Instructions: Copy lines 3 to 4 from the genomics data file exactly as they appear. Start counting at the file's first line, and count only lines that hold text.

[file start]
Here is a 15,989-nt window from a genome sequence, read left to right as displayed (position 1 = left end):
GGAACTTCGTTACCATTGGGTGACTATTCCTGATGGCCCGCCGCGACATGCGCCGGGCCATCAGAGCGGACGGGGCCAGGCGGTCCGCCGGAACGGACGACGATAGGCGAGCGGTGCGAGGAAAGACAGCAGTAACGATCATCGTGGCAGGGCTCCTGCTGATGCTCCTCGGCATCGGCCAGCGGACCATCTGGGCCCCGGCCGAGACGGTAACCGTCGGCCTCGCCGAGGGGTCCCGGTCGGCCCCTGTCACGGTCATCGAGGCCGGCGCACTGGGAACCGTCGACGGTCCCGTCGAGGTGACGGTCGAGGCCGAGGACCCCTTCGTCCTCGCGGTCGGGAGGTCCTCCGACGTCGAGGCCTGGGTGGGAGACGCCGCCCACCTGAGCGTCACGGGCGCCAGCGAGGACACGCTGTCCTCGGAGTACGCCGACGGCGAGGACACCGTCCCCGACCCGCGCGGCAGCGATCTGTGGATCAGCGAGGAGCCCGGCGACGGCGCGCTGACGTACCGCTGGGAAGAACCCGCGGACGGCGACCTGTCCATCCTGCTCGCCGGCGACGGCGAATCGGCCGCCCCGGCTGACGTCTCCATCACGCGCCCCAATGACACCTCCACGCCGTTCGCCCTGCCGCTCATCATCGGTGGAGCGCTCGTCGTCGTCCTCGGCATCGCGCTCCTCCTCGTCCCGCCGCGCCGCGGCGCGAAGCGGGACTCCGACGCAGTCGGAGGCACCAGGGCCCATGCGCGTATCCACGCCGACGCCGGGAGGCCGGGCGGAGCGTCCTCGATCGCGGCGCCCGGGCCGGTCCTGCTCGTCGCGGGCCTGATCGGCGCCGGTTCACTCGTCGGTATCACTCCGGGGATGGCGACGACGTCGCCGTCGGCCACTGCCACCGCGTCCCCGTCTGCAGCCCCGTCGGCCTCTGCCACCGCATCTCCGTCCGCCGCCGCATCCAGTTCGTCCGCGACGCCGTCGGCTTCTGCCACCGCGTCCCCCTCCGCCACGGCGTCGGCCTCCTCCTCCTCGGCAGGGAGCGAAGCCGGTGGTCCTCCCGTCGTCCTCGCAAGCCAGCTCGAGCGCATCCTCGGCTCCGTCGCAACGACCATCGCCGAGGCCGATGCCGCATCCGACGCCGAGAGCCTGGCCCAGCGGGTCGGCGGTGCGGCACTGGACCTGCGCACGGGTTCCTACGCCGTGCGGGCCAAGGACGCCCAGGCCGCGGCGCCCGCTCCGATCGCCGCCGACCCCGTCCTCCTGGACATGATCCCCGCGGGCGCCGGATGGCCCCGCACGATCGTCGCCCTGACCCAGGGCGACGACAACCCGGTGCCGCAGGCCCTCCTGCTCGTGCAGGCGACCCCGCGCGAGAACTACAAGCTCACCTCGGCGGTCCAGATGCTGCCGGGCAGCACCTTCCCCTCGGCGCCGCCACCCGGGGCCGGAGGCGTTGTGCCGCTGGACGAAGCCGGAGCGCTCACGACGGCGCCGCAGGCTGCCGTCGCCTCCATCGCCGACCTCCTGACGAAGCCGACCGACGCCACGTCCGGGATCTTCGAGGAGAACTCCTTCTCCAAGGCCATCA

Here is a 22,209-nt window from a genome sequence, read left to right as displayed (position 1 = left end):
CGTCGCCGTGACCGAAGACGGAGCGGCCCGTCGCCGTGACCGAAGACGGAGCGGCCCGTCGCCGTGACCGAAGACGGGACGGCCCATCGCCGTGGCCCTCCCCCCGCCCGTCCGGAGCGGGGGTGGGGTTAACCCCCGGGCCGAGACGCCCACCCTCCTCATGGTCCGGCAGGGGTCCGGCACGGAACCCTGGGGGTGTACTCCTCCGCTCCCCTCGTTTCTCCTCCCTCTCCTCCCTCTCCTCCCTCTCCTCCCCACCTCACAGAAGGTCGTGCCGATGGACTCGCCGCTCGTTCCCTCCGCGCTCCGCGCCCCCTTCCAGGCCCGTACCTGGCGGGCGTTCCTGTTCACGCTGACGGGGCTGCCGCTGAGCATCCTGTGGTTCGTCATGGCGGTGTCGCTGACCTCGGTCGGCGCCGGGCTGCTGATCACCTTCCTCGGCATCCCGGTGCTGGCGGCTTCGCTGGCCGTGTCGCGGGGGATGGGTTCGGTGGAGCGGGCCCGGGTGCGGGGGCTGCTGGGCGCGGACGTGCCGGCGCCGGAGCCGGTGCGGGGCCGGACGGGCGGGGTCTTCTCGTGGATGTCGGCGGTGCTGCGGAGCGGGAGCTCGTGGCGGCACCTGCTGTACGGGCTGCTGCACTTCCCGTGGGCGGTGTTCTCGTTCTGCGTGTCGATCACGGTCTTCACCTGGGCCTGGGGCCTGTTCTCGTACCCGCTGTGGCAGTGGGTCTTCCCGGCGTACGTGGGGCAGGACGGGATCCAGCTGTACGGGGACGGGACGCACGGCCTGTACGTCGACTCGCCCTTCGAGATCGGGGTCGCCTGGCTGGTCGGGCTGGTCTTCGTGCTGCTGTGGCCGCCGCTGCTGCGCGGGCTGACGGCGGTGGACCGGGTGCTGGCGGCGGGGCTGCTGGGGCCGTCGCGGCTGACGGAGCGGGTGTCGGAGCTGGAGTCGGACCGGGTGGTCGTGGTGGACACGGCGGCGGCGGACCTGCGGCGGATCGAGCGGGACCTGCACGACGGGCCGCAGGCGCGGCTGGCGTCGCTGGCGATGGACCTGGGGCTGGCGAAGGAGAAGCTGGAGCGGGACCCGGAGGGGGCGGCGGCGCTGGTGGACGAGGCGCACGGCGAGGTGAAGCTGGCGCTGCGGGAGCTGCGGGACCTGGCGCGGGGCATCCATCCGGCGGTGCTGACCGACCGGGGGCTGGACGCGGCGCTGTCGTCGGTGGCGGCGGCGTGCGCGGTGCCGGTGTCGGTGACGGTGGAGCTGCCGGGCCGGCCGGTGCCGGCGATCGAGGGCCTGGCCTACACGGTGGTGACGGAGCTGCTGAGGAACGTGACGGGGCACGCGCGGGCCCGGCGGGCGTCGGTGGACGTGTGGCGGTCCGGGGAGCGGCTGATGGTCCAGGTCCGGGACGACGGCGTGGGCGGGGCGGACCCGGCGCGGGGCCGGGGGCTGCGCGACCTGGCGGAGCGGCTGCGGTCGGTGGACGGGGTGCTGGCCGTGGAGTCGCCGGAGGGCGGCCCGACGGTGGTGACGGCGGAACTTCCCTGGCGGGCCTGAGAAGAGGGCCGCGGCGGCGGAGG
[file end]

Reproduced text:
Here is a 22,209-nt window from a genome sequence, read left to right as displayed (position 1 = left end):
CGTCGCCGTGACCGAAGACGGAGCGGCCCGTCGCCGTGACCGAAGACGGAGCGGCCCGTCGCCGTGACCGAAGACGGGACGGCCCATCGCCGTGGCCCTCCCCCCGCCCGTCCGGAGCGGGGGTGGGGTTAACCCCCGGGCCGAGACGCCCACCCTCCTCATGGTCCGGCAGGGGTCCGGCACGGAACCCTGGGGGTGTACTCCTCCGCTCCCCTCGTTTCTCCTCCCTCTCCTCCCTCTCCTCCCTCTCCTCCCCACCTCACAGAAGGTCGTGCCGATGGACTCGCCGCTCGTTCCCTCCGCGCTCCGCGCCCCCTTCCAGGCCCGTACCTGGCGGGCGTTCCTGTTCACGCTGACGGGGCTGCCGCTGAGCATCCTGTGGTTCGTCATGGCGGTGTCGCTGACCTCGGTCGGCGCCGGGCTGCTGATCACCTTCCTCGGCATCCCGGTGCTGGCGGCTTCGCTGGCCGTGTCGCGGGGGATGGGTTCGGTGGAGCGGGCCCGGGTGCGGGGGCTGCTGGGCGCGGACGTGCCGGCGCCGGAGCCGGTGCGGGGCCGGACGGGCGGGGTCTTCTCGTGGATGTCGGCGGTGCTGCGGAGCGGGAGCTCGTGGCGGCACCTGCTGTACGGGCTGCTGCACTTCCCGTGGGCGGTGTTCTCGTTCTGCGTGTCGATCACGGTCTTCACCTGGGCCTGGGGCCTGTTCTCGTACCCGCTGTGGCAGTGGGTCTTCCCGGCGTACGTGGGGCAGGACGGGATCCAGCTGTACGGGGACGGGACGCACGGCCTGTACGTCGACTCGCCCTTCGAGATCGGGGTCGCCTGGCTGGTCGGGCTGGTCTTCGTGCTGCTGTGGCCGCCGCTGCTGCGCGGGCTGACGGCGGTGGACCGGGTGCTGGCGGCGGGGCTGCTGGGGCCGTCGCGGCTGACGGAGCGGGTGTCGGAGCTGGAGTCGGACCGGGTGGTCGTGGTGGACACGGCGGCGGCGGACCTGCGGCGGATCGAGCGGGACCTGCACGACGGGCCGCAGGCGCGGCTGGCGTCGCTGGCGATGGACCTGGGGCTGGCGAAGGAGAAGCTGGAGCGGGACCCGGAGGGGGCGGCGGCGCTGGTGGACGAGGCGCACGGCGAGGTGAAGCTGGCGCTGCGGGAGCTGCGGGACCTGGCGCGGGGCATCCATCCGGCGGTGCTGACCGACCGGGGGCTGGACGCGGCGCTGTCGTCGGTGGCGGCGGCGTGCGCGGTGCCGGTGTCGGTGACGGTGGAGCTGCCGGGCCGGCCGGTGCCGGCGATCGAGGGCCTGGCCTACACGGTGGTGACGGAGCTGCTGAGGAACGTGACGGGGCACGCGCGGGCCCGGCGGGCGTCGGTGGACGTGTGGCGGTCCGGGGAGCGGCTGATGGTCCAGGTCCGGGACGACGGCGTGGGCGGGGCGGACCCGGCGCGGGGCCGGGGGCTGCGCGACCTGGCGGAGCGGCTGCGGTCGGTGGACGGGGTGCTGGCCGTGGAGTCGCCGGAGGGCGGCCCGACGGTGGTGACGGCGGAACTTCCCTGGCGGGCCTGAGAAGAGGGCCGCGGCGGCGGAGG